“It was kind of a sink-or-swim, so I'm gonna do it," Deputat said. "I'm either gonna succeed or I’m gonna fail -- one of the two is going to happen.”
JD’s images have been featured in Rolling Stone, Adweek, Billboard, TIME and XXL. “More on the commercial tip,” he says, his favorite clients are Atlantic Records, Red Bull, Chrysler and Interscope Records.
Shooting Detroit’s up-and-coming local artists helped Deputat make one of the most important introductions of his career, when Dennis Dennehy, Eminem’s publicist, hired him for a portrait session. “Dennis was one of the first people who really believed in me," Deputat said.
Teaming up with Eminem wasn’t just a career-maker -- it led Deputat to Kid Rock’s tour. “His people got in touch with Em’s people asking what photographer they worked with in the D. That’s how I started working for Rock years ago.”
So what’s it like being on a first-name basis -- not to mention the guest list -- of some of music’s biggest acts?
First thing's first, according to JD, it means you’ve got to be able to hang with Rock and his crew. That means partying until 6 a.m. after performing a live show. Every day. Deputat estimates they probably went through more than 100 bottles of Jim Beam in three to four months.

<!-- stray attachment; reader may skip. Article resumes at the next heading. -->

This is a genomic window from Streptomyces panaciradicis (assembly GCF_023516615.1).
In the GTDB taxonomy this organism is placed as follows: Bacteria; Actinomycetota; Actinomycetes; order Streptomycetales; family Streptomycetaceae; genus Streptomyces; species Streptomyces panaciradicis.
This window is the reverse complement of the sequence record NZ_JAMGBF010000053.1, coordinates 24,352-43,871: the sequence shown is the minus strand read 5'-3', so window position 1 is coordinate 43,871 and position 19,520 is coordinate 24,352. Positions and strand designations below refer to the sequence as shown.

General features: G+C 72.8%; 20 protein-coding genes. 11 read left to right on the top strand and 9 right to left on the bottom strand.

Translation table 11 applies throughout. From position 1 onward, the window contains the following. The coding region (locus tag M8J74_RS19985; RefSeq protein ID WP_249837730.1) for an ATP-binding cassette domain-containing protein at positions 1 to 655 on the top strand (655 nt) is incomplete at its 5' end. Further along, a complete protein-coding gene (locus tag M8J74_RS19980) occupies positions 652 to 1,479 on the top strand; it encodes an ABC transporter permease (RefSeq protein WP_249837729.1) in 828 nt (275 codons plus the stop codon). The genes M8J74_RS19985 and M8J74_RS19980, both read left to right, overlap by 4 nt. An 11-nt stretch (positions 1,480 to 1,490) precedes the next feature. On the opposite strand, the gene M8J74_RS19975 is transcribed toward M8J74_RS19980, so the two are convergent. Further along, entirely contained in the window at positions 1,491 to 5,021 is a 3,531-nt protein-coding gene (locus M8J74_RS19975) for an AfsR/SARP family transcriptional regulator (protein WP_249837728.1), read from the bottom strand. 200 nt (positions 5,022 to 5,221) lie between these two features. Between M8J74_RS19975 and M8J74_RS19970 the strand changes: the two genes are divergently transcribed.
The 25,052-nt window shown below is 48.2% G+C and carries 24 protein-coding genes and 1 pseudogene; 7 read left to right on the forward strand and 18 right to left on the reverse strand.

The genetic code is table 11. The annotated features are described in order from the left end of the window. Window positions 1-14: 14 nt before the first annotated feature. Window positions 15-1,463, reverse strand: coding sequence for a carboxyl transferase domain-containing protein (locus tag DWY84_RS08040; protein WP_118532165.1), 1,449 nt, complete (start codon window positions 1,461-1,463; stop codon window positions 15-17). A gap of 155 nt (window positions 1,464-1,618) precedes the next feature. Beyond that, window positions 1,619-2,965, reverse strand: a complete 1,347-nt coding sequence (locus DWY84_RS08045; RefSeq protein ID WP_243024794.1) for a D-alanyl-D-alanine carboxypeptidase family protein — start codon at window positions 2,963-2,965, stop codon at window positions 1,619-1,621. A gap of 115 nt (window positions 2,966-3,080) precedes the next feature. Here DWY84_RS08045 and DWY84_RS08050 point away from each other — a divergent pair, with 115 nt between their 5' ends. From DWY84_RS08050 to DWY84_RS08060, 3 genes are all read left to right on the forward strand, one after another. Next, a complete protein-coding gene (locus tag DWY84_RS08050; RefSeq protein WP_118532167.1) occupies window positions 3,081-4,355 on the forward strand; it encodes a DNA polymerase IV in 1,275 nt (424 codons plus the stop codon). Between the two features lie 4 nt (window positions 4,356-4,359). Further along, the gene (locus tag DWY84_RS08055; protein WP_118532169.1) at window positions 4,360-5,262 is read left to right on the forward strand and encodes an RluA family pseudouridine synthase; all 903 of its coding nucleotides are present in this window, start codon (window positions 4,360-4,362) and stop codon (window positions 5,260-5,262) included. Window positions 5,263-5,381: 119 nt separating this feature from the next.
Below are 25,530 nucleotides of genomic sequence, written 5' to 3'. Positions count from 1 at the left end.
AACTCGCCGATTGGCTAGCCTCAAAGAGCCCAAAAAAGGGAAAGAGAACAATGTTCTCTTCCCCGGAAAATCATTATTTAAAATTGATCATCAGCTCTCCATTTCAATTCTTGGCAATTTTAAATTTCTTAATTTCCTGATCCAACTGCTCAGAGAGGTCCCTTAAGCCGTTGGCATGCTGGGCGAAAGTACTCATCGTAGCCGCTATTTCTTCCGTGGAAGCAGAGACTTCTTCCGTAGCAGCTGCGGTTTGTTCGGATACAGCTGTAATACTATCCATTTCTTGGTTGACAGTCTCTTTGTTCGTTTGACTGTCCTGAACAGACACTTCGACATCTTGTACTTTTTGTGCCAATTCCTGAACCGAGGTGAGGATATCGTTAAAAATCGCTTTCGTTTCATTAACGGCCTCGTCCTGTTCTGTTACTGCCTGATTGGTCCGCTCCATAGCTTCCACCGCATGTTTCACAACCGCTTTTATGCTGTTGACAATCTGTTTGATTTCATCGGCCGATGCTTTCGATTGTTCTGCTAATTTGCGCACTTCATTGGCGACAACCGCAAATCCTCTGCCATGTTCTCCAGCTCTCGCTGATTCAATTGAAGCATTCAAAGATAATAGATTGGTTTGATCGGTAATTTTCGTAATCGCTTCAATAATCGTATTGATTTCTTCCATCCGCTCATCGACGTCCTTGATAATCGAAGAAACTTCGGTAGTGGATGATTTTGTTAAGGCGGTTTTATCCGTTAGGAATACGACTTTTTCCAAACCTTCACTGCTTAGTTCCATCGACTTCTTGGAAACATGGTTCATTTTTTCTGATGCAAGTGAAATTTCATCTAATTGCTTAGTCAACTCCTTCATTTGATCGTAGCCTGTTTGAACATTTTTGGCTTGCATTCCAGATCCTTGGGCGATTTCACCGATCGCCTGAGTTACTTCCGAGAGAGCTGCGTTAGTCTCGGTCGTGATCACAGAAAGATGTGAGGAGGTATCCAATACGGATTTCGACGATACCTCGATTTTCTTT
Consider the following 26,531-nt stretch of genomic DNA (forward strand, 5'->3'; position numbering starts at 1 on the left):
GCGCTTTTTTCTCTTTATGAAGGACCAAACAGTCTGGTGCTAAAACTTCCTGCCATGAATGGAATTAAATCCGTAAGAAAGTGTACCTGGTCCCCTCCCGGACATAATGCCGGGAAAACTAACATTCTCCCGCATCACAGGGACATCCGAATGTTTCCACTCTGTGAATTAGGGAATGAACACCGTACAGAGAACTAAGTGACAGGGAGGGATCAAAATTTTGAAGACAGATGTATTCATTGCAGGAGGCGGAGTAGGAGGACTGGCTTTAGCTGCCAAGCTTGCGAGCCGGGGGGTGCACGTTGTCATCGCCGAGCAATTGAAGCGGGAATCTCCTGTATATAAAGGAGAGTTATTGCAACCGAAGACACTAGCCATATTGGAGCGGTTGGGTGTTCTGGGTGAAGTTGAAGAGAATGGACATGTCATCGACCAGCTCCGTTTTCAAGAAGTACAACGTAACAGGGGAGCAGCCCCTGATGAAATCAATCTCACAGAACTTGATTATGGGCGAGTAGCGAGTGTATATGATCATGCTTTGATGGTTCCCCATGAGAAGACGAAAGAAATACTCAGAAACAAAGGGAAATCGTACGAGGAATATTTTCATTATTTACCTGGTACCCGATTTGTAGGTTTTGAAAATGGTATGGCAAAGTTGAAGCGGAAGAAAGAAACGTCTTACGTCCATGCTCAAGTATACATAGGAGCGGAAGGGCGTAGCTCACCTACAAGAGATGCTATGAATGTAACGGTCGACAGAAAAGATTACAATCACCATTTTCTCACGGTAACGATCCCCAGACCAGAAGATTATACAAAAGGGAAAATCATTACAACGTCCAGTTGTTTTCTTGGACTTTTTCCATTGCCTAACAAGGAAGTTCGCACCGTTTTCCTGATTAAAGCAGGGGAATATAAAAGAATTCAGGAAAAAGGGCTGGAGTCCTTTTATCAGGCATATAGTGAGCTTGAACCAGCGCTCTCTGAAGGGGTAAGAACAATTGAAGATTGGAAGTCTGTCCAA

“I can’t really hang with him unless I’m on his level,” Deputat said with a laugh. “Jim Beam Black. Although he likes to have fun, his work ethic is ridiculous. He’s a hard one to keep up with.”
It also meant grueling travel for Deputat, who went back-and-forth from Rock’s tour to his own gigs in Los Angeles. For East Coast and Midwest shows, they’d party after the concert and fly back to Kid Rock’s home in the Detroit area. For the southern states, they’d jet back to Nashville after a night of partying, or to Malibu after his West Coast tour dates.
“He doesn’t ride on a tour bus,” Deputat said. “We go wherever he wants to go, hotels or his house.”
Staying in Kid Rock’s homes is something of a treat. You wouldn’t know it, but the American Bad Ass is also a fiend for fine antiques.